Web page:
The traditional career path in academia isn’t the only option available for scientists, say panelists at the 2015 Naturejobs Career Expo in London.
Guest contributor Gaia Donati
Are you close to finishing your degree, and tempted by the academic environment you came to know well? If yes, then you’re in good company: according to the Vitae Careers in Research survey from 2015, 77% of researchers in the UK aspire to a position in academia, and 60% expect to find an academic job. However, the Royal Society estimates that only 3.5% of PhD graduates land a permanent position as researchers or lecturers. But all hope isn’t lost: alternative options for those wishing to stay in academia exist, as panelists discussed at the Naturejobs Career Expo in London on Friday 18 September 2015.
The panel offered a refreshing perspective on some options that allow scientists to maintain the link with academic research without facing years of potential postdoctoral insecurity. Dr Anna Price, chair of the panel, left academic research because she lacked a specific question to answer as a scientist. As the head of Researcher Development at Queen Mary University of London, she now works with researchers on planning their careers and honing their transferable skills. Price is well aware that academia is a competitive sector; for this reason, and from her own career development perspective, she introduced four panelists to talk about traditional academic positions as well as roles at the crossing between research and management.
The traditional academic
Frances Ashcroft, professor of physiology at the University of Oxford, explained how her role involves supervising students, administering a large research budget and attending international conferences. For Ashcroft, academic research isn’t merely her job, “it’s my life, where every day is different and I’m never, ever bored,” she said. One wouldn’t be wrong to think that a professor at a prestigious university would have a stellar career path, but for Ashcroft things didn’t always go smoothly. After a PhD that was “pretty much a disaster,” as none of her experiments worked, she applied six times before landing her first lectureship. Her advice to young and aspiring researchers? “Just get out there and do it! Try to find your own individual research niche and try to be realistic.” Ashcroft also insisted on the value of scientific collaborations: “it’s so much more fun to work with others, but choose [your friends] wisely because it’s likely that [you’ll] to be with them for a long time.” In her view an academic job requires, among other things, “passion, determination, an enormous amount of patience and the ability to cope with failure,” as scientific research consists of “endless failure punctuated by moments of ecstasy.”
The lab manager
“Good laboratory managers make good laboratory research,” said Dr Frederique Guesdon, senior research laboratory manager at the Royal Veterinary College, University of London. Her role entails different responsibilities, from the daily operation of the facilities that she oversees to reviewing and negotiating service contracts – a key aspect when funding is scarce and it’s necessary to manage laboratory equipment efficiently. Throughout her career, Guesdon moved from one position to the next in a continuous effort to increase her level of responsibility and improve her skills; interestingly, the only formal training for lab managers is a health and safety certificate. While Guesdon acknowledged the challenge of adapting quickly to new geographical locations and specific research environments, she also stressed how her career progression was positively noted by prospective employers.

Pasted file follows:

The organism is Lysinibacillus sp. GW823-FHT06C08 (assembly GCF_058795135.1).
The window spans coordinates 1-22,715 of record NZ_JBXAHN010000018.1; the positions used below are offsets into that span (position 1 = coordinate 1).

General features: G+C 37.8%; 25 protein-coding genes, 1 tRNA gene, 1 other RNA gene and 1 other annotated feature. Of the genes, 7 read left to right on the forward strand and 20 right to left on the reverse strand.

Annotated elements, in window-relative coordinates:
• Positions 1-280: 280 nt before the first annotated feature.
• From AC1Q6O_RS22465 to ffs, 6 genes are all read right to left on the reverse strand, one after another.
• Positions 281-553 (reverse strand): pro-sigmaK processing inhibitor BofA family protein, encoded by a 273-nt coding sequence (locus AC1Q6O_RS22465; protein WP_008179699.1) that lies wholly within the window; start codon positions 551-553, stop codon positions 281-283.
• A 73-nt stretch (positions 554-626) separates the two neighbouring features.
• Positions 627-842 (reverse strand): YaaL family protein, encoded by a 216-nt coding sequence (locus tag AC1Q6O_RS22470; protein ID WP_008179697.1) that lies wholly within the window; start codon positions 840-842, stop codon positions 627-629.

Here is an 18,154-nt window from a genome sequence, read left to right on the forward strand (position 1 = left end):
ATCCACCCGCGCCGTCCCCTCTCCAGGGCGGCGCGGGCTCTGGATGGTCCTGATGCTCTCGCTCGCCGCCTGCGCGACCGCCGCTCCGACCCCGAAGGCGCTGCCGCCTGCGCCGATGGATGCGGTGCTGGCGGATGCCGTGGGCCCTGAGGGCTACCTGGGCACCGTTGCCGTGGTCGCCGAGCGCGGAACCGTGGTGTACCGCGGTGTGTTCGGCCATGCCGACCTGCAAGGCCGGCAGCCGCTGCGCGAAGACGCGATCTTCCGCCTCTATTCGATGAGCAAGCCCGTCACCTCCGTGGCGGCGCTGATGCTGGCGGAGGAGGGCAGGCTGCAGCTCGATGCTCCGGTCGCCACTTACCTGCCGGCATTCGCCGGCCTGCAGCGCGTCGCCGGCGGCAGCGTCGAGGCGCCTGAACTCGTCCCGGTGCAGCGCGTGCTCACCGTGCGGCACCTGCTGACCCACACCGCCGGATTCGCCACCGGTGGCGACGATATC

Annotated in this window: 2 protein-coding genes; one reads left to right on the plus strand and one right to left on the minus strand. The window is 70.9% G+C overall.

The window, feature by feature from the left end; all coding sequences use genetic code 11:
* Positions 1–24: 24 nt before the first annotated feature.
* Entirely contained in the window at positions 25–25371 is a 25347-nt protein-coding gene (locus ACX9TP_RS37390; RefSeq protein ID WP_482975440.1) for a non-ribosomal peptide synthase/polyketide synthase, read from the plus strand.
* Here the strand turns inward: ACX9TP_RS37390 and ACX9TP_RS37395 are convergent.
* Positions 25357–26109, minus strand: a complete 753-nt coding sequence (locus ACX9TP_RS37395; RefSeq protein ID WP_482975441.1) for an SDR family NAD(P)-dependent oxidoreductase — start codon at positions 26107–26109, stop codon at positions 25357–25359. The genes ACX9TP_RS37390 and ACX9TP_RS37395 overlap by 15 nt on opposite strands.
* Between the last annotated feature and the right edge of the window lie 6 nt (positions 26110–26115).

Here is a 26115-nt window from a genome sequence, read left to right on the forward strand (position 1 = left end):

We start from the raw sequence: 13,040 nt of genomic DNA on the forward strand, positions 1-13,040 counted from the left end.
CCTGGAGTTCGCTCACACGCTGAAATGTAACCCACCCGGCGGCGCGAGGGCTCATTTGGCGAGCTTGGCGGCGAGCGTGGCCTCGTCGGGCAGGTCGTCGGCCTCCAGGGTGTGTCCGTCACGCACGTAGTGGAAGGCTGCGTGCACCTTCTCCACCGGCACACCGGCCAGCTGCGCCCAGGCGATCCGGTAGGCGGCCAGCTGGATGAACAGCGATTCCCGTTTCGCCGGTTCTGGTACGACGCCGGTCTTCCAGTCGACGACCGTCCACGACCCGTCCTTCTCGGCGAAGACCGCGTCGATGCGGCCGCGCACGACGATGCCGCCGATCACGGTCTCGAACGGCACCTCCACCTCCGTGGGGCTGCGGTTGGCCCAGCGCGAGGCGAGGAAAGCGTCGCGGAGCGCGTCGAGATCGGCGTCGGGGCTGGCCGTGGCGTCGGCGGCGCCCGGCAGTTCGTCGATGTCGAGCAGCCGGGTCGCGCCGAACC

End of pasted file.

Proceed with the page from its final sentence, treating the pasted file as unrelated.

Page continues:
The core facilities manager
Dr James Hadfield, Genomics Core Facility manager at the Cancer Research UK Cambridge Institute, manages a budget of over £1 million every year. His role requires him to understand “the technology” very well, which is also the aspect that excites him the most – even when it means going to someone “much more senior than yourself [to say] ‘that experiment is likely to be a dead end’” given the available technology. Hadfield also provided useful feedback drawn from his experience as an employer. When he receives job applications, he’s “driven by a covering letter”: if the text sounds like an anonymous copy-and-paste production, he will be less inclined to read on.
The clinical trials manager
Managing clinical trials requires scientific knowledge to analyze the data combined with people-oriented skills for setting up trials, some of which can have a real impact on clinical practice. Lisa Fox, senior trials manager at the Institute of Cancer Research in London, reflected that her career path allowed her to achieve the balance between science and project management that she sought. As employers of clinical trials managers look for experience on the job, it may be necessary to accept an entry-level position at first. However, clinical research offers a variety of roles and the career progression is quick and clearly structured. Fox also reiterated “the impact of networking” on her career, where even a small trial can involve many stakeholders.
After a varied collection of possible careers with links to academia, some questions from the audience suggested that many may have well belonged to that 77% who aspire at a research or lecturing position, with attendees asking for advice on how to secure PhD funding and how to manage work-life balance. Whatever your (alternative) role in academia, all speakers agreed that it is important to choose your employer wisely as you plan your career. They also shared an exhortation that pervaded the air at the Expo: networking is as fundamental to finding a job as it to keeping one!